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Invasive Fusobacterium necrophorum infections and Lemièrre's syndrome: the role of thrombophilia and EBV.

Holm, Karin LU ; Svensson, Peter LU and Rasmussen, Magnus LU (2015) In European Journal of Clinical Microbiology & Infectious Diseases 34(11). p.2199-2207
Abstract
The purpose of this investigation was to describe the clinical spectrum of invasive Fusobacterium necrophorum infections and Lemièrre's syndrome, to examine the role of underlying thrombophilia and concomitant mononucleosis in Lemièrre's syndrome, and to describe thromboembolic complications. Patients with invasive F. necrophorum infections were identified either prospectively or retrospectively through the regional database of clinical microbiology from 2000 to 2015. Patient records were reviewed and blood samples from patients with Lemièrre's syndrome were collected for Epstein-Barr virus (EBV) serology and screening for thrombophilia. Of the 65 patients included, 33 had Lemièrre's syndrome. Of the remaining 32 patients, other infections... (More)
The purpose of this investigation was to describe the clinical spectrum of invasive Fusobacterium necrophorum infections and Lemièrre's syndrome, to examine the role of underlying thrombophilia and concomitant mononucleosis in Lemièrre's syndrome, and to describe thromboembolic complications. Patients with invasive F. necrophorum infections were identified either prospectively or retrospectively through the regional database of clinical microbiology from 2000 to 2015. Patient records were reviewed and blood samples from patients with Lemièrre's syndrome were collected for Epstein-Barr virus (EBV) serology and screening for thrombophilia. Of the 65 patients included, 33 had Lemièrre's syndrome. Of the remaining 32 patients, other infections of the respiratory tract and abdominal or urogenital infections were most common. Patients with Lemièrre's syndrome or other tonsillar infections were younger than patients from the other groups. For Lemièrre's syndrome, the 26 patients with severe sepsis on admittance had longer duration of symptoms. Three of five patients who developed distant manifestations had more than 14 days of symptoms. Jugular vein thrombosis was verified in 14 patients, two of whom developed serious complications. Three of 26 patients tested had factor V Leiden mutation, corresponding to the background prevalence. One of 22 patients tested had a concomitant EBV infection. This study confirms earlier studies of the clinical spectrum caused by F. necrophorum. For Lemièrre's syndrome, the study adds to the knowledge on thromboembolic outcome, demonstrating that jugular vein thrombosis may cause severe complications. The time to treatment seems to be important for the risk of severe disease. In this study, concomitant EBV infection or underlying thrombophilia was uncommon. (Less)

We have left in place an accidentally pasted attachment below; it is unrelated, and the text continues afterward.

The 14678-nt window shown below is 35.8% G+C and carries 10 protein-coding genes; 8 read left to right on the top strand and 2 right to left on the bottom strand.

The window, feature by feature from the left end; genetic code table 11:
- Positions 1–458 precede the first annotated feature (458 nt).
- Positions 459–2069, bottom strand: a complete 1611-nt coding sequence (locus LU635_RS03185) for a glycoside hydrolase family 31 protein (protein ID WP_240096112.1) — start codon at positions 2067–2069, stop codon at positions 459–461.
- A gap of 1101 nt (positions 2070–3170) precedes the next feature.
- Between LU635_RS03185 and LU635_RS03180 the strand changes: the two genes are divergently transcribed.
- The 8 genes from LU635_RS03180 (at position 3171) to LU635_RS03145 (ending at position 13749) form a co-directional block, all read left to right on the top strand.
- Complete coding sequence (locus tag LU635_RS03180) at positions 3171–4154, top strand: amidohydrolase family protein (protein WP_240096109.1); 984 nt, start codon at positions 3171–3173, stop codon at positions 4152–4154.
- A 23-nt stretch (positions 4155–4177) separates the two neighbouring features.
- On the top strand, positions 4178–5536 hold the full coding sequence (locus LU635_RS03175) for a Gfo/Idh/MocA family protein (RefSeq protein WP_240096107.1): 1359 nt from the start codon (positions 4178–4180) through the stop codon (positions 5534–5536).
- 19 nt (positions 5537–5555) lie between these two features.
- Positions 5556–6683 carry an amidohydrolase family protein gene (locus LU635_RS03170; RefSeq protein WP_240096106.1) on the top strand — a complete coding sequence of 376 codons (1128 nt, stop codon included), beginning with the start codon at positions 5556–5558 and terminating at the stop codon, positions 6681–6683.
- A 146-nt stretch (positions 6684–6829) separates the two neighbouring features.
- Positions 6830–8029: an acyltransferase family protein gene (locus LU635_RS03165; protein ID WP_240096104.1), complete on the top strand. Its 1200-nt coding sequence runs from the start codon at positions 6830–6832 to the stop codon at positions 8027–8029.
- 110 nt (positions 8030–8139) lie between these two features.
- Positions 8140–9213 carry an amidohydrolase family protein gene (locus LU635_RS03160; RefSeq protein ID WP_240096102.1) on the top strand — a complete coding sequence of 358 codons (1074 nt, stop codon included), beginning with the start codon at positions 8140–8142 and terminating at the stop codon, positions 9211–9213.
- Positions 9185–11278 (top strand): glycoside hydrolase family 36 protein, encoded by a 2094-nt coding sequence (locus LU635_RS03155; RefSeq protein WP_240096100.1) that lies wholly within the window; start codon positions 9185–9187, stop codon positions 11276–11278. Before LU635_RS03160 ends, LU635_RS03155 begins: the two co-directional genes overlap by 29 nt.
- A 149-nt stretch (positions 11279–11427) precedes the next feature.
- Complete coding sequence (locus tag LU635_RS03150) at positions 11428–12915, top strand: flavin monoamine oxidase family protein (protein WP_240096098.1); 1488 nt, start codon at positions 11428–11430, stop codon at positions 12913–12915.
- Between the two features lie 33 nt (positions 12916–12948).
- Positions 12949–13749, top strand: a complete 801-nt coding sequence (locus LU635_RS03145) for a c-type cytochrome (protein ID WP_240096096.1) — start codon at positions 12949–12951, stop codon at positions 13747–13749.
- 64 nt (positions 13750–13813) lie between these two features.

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organization
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type